Madeline M. Turner (? – ?)

Madeline M. Turner Fruit Press Patent, April 25, 1916
Madeline M. Turner Fruit Press Patent, April 25, 1916

Madeline M. Turner is the inventor of Turner’s Fruit-Press (the original blueprint/ design on which all modern juicers are based). The machine engineered by Turner allows consumers to enjoy the beverages we know as juices as well as juice bars and popular juice cleanses. It has created a lucrative business for various major companies that specialize in producing and distributing liquid fruit worldwide. Thanks to Turner’s work, we can enjoy a refreshing summer drink by the pool every year; she paved the way for modern juice presses and what is now a thriving demand for juice in numerous capacities (cold-pressed, over ice, slushed, smoothie bowls, frozen treats, and more.)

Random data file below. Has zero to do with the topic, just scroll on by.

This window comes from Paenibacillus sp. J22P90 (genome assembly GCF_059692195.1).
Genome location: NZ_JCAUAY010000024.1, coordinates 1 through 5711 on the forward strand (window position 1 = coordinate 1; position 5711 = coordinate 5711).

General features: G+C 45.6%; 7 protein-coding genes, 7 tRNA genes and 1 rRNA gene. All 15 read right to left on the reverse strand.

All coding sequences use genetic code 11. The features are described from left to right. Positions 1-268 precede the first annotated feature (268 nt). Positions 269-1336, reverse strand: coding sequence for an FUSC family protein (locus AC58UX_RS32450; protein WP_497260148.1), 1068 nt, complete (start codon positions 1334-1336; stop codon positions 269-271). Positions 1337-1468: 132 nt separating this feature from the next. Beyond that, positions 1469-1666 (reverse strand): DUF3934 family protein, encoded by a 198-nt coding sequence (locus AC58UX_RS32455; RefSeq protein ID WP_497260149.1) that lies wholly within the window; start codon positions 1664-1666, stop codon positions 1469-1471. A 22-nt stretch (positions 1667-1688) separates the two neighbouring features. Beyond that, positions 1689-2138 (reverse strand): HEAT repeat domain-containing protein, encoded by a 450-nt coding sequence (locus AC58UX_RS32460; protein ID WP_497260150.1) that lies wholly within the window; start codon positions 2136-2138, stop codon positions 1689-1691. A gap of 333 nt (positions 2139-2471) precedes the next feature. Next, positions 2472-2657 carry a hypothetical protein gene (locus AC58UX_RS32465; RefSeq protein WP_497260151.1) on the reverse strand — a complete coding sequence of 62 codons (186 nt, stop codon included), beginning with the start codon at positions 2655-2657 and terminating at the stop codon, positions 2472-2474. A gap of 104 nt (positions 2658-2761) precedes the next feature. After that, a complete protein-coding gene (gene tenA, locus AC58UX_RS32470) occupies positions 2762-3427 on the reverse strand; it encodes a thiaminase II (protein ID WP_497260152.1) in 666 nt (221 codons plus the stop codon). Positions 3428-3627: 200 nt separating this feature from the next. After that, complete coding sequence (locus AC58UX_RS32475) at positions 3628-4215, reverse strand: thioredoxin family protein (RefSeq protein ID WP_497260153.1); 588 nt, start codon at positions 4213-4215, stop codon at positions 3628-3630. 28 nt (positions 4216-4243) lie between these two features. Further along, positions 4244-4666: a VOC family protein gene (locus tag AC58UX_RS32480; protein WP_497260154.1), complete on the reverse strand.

Little is known about the personal life of Madeline M. Turner, beyond the fact that she was born and raised in Oakland, California. Her birth and death dates are unknown. Her ingenious invention, creating a machine that manually presses juice from citrus and other fruits, came to her one morning as she tried to squeeze a cup of orange juice for herself from an individual orange. She grew tired of the process and decided to create a more comfortable way to obtain the nectar from the orange.

Turner subsequently invented the fruit press machine and was granted a patent (U.S. Patent Number 1,180,959) on April 25, 1916. Patent Examiner Patricia Ives praised Turner’s invention as “ingenious” due to its feasibility and its easy-to-clean design. Her fruit press was first put on display at the Panama-California Exhibition in San Diego, California shortly after her patent was granted. Between 1948 and 2014, seven other patents have referenced her invention (and its adjoining patent).

Though simple in theory, Turner’s fruit press machine follows a complex and intricate assembly line of steps. First, fruits or vegetables are pushed/ fed through an opening, then propelled into a cog in the machine where they are halved using cutters. Finally, the halves are pressed between plates (moving sporadically) using a geared mechanism that pushes the extracted juice from hopper to plunger.